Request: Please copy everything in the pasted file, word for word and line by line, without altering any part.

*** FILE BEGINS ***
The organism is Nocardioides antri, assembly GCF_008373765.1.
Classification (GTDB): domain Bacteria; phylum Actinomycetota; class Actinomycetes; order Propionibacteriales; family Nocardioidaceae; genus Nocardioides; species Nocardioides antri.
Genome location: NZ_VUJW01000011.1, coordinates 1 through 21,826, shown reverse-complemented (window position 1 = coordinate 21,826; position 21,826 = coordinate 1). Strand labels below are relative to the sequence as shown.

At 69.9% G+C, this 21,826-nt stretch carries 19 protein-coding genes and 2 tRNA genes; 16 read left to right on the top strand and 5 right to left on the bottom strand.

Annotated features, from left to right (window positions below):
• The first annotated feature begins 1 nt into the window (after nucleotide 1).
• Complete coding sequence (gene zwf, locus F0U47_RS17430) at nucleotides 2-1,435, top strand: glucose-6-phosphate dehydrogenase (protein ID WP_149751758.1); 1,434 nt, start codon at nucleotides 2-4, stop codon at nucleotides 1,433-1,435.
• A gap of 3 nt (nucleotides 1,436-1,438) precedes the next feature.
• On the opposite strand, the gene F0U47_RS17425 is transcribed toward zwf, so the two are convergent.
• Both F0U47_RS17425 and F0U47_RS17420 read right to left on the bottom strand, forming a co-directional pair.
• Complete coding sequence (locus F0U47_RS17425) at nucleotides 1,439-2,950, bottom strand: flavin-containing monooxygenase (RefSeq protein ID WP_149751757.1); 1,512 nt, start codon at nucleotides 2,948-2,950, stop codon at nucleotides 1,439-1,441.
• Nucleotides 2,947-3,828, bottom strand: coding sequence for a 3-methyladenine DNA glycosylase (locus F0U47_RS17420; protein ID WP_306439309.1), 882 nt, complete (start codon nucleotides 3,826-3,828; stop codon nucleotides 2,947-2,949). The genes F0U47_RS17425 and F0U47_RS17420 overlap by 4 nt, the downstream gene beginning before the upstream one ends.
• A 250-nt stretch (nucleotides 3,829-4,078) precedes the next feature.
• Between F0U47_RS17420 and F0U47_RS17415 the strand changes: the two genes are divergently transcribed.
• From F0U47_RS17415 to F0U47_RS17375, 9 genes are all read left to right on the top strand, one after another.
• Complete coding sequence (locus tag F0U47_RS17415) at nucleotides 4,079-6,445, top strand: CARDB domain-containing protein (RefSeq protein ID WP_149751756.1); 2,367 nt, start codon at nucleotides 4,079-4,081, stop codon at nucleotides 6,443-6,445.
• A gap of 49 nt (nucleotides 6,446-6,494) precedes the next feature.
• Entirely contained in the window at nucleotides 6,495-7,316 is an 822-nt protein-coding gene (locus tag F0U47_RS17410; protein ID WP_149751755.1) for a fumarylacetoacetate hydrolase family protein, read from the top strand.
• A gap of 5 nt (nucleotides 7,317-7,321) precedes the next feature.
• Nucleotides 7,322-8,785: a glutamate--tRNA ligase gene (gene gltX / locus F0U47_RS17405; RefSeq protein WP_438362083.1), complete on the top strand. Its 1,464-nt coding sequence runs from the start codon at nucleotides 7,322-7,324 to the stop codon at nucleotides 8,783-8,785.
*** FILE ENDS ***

The organism is Nocardioides antri, assembly GCF_008373765.1.
Classification (GTDB): domain Bacteria; phylum Actinomycetota; class Actinomycetes; order Propionibacteriales; family Nocardioidaceae; genus Nocardioides; species Nocardioides antri.
Genome location: NZ_VUJW01000011.1, coordinates 1 through 21,826, shown reverse-complemented (window position 1 = coordinate 21,826; position 21,826 = coordinate 1). Strand labels below are relative to the sequence as shown.

At 69.9% G+C, this 21,826-nt stretch carries 19 protein-coding genes and 2 tRNA genes; 16 read left to right on the top strand and 5 right to left on the bottom strand.

Annotated features, from left to right (window positions below):
• The first annotated feature begins 1 nt into the window (after nucleotide 1).
• Complete coding sequence (gene zwf, locus F0U47_RS17430) at nucleotides 2-1,435, top strand: glucose-6-phosphate dehydrogenase (protein ID WP_149751758.1); 1,434 nt, start codon at nucleotides 2-4, stop codon at nucleotides 1,433-1,435.
• A gap of 3 nt (nucleotides 1,436-1,438) precedes the next feature.
• On the opposite strand, the gene F0U47_RS17425 is transcribed toward zwf, so the two are convergent.
• Both F0U47_RS17425 and F0U47_RS17420 read right to left on the bottom strand, forming a co-directional pair.
• Complete coding sequence (locus F0U47_RS17425) at nucleotides 1,439-2,950, bottom strand: flavin-containing monooxygenase (RefSeq protein ID WP_149751757.1); 1,512 nt, start codon at nucleotides 2,948-2,950, stop codon at nucleotides 1,439-1,441.
• Nucleotides 2,947-3,828, bottom strand: coding sequence for a 3-methyladenine DNA glycosylase (locus F0U47_RS17420; protein ID WP_306439309.1), 882 nt, complete (start codon nucleotides 3,826-3,828; stop codon nucleotides 2,947-2,949). The genes F0U47_RS17425 and F0U47_RS17420 overlap by 4 nt, the downstream gene beginning before the upstream one ends.
• A 250-nt stretch (nucleotides 3,829-4,078) precedes the next feature.
• Between F0U47_RS17420 and F0U47_RS17415 the strand changes: the two genes are divergently transcribed.
• From F0U47_RS17415 to F0U47_RS17375, 9 genes are all read left to right on the top strand, one after another.
• Complete coding sequence (locus tag F0U47_RS17415) at nucleotides 4,079-6,445, top strand: CARDB domain-containing protein (RefSeq protein ID WP_149751756.1); 2,367 nt, start codon at nucleotides 4,079-4,081, stop codon at nucleotides 6,443-6,445.
• A gap of 49 nt (nucleotides 6,446-6,494) precedes the next feature.
• Entirely contained in the window at nucleotides 6,495-7,316 is an 822-nt protein-coding gene (locus tag F0U47_RS17410; protein ID WP_149751755.1) for a fumarylacetoacetate hydrolase family protein, read from the top strand.
• A gap of 5 nt (nucleotides 7,317-7,321) precedes the next feature.
• Nucleotides 7,322-8,785: a glutamate--tRNA ligase gene (gene gltX / locus F0U47_RS17405; RefSeq protein WP_438362083.1), complete on the top strand. Its 1,464-nt coding sequence runs from the start codon at nucleotides 7,322-7,324 to the stop codon at nucleotides 8,783-8,785.